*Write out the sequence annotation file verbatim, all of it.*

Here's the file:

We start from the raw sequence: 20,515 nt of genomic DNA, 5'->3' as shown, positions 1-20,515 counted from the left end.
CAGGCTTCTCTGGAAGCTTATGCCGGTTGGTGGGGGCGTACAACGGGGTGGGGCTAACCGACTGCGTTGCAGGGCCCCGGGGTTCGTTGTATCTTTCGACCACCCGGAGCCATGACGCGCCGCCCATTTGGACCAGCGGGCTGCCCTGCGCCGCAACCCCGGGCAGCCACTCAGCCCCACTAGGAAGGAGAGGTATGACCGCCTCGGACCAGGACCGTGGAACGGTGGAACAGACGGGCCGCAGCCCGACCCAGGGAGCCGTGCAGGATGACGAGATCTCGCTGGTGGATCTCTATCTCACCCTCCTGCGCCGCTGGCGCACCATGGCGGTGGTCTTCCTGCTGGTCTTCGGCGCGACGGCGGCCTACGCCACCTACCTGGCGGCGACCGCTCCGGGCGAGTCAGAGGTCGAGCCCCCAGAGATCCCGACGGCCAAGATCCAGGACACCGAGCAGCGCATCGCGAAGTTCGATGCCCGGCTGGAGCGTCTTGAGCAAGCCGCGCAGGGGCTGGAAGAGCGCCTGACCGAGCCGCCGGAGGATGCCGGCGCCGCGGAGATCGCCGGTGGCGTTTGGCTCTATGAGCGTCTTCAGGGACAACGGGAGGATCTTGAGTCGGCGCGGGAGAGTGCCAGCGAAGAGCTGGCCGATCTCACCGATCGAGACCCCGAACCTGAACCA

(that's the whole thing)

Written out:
We start from the raw sequence: 20,515 nt of genomic DNA, 5'->3' as shown, positions 1-20,515 counted from the left end.
CAGGCTTCTCTGGAAGCTTATGCCGGTTGGTGGGGGCGTACAACGGGGTGGGGCTAACCGACTGCGTTGCAGGGCCCCGGGGTTCGTTGTATCTTTCGACCACCCGGAGCCATGACGCGCCGCCCATTTGGACCAGCGGGCTGCCCTGCGCCGCAACCCCGGGCAGCCACTCAGCCCCACTAGGAAGGAGAGGTATGACCGCCTCGGACCAGGACCGTGGAACGGTGGAACAGACGGGCCGCAGCCCGACCCAGGGAGCCGTGCAGGATGACGAGATCTCGCTGGTGGATCTCTATCTCACCCTCCTGCGCCGCTGGCGCACCATGGCGGTGGTCTTCCTGCTGGTCTTCGGCGCGACGGCGGCCTACGCCACCTACCTGGCGGCGACCGCTCCGGGCGAGTCAGAGGTCGAGCCCCCAGAGATCCCGACGGCCAAGATCCAGGACACCGAGCAGCGCATCGCGAAGTTCGATGCCCGGCTGGAGCGTCTTGAGCAAGCCGCGCAGGGGCTGGAAGAGCGCCTGACCGAGCCGCCGGAGGATGCCGGCGCCGCGGAGATCGCCGGTGGCGTTTGGCTCTATGAGCGTCTTCAGGGACAACGGGAGGATCTTGAGTCGGCGCGGGAGAGTGCCAGCGAAGAGCTGGCCGATCTCACCGATCGAGACCCCGAACCTGAACCA